Just as important as making safe material choices in a TILTed renovation, is making a wise choice with the contractor. I used to think I needed someone who understood my needs. By the next home renovation, I had come to think I needed someone who believed my material requests were the critical priority. At this iteration I am left with thinking I need someone who is scared of me. I exaggerate, but not much. I have hired a contractor from within my circle of acquaintances so that the consequences of disregarding my materials choices will be felt personally. He should be motivated to avoid making me sick as that would make our next social gathering awkward. While I am out of town, another mutual friend will house sit for me and keep an eye on the renovations. I might sound a bit cynical but I prefer to think of it as hard won practicality.

I started my material list with brands that have worked for me on previous renovations, leaving out the ones that have caused me problems. But even those could be improved, so I jumped into research mode. There are some good books; I have The Healthy House by John Bower, a ’97 edition but it still has useful info. Then I lost myself online. I belong to a couple of online support groups, MCS-America, Planet Thrive and my local HEAL chapter. These folks are a great resource, happy to help and have a lot of experience to draw on. As always, reactions vary quite a bit for each chemically sensitive individual which is why I tried to get a wide perspective.

I am very much in the middle of the process right now and it feels muddled. By the end of it I can hopefully take this experience, previous renovations, and your suggestions to compile a 12 step program for those of us crazy enough to attempt a TILTed Home Renovation. I intend to get a post out next week with my chosen materials list. In the meantime, if anybody wants to share a good or bad experience with a particular drywall, joint compound, insulation, paint, grout, or caulk please do so!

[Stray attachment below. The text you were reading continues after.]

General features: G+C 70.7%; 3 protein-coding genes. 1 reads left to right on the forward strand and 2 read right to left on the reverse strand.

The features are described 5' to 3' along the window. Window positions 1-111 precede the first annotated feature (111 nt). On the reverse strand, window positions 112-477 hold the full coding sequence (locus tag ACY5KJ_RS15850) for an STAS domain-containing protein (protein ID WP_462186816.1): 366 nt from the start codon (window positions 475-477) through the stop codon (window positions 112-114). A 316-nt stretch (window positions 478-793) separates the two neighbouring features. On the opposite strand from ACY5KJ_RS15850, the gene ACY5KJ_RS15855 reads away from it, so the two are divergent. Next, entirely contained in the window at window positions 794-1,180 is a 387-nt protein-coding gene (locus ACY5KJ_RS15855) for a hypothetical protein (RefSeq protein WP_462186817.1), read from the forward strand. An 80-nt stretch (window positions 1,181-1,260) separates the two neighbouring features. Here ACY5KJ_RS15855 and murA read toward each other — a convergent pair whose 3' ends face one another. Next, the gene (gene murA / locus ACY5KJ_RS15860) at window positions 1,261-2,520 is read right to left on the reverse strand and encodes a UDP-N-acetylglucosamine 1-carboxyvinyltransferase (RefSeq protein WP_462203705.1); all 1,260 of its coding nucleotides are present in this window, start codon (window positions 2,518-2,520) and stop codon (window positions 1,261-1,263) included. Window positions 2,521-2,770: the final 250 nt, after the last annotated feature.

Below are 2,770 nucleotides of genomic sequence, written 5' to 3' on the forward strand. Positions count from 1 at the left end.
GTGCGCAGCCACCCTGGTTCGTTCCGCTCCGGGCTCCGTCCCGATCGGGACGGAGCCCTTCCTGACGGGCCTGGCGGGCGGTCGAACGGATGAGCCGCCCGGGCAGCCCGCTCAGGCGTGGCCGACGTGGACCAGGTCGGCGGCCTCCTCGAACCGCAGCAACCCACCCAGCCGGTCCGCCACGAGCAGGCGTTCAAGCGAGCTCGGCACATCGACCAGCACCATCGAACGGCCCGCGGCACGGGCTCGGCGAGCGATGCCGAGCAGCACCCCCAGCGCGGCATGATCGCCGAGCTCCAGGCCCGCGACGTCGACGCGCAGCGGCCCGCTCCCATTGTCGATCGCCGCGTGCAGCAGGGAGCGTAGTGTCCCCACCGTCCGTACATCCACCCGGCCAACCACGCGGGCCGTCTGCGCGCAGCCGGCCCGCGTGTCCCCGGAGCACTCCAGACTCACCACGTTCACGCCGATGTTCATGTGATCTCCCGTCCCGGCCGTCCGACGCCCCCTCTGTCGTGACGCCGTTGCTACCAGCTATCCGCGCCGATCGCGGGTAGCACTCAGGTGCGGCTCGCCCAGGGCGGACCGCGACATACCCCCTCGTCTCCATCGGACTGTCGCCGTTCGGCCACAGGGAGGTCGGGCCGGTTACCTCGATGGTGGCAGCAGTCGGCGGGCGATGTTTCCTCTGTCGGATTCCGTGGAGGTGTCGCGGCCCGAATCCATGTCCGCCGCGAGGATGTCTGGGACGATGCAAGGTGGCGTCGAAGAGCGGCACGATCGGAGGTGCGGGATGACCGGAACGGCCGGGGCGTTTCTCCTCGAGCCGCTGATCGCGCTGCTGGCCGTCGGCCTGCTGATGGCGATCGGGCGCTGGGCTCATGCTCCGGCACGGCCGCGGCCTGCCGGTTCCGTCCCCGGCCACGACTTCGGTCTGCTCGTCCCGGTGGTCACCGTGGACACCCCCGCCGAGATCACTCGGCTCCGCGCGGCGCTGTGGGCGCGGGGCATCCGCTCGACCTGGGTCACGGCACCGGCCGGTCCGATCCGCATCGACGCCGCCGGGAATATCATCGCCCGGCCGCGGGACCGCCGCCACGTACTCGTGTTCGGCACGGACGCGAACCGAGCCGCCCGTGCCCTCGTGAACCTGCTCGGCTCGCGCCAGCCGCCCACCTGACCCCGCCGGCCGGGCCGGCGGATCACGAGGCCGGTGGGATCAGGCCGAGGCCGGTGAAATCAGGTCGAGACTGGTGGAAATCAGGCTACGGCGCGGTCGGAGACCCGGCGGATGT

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3 thoughts on “TILTed Renovation part 1

  1. Good luck with the renovations. It sounds like you have a good plan. Hopefully everything will offgas enough for you before you get home. Enjoy your trip.

  2. “He should be motivated to avoid making me sick as that would make our next social gathering awkward.” Haha. I love this. I am also cynical in the same way and for the same reasons. Too many people, even those with good intentions, will start off saying they understand and want to help, only to act dismissive later. “Really?” they say, “You mean THAT LITTLE THING is going to bother you? I had NO IDEA. I figured it would be FINE.” I suspect you’ve been through this drill a few times. You can’t be too careful with something that’s going to be in your house.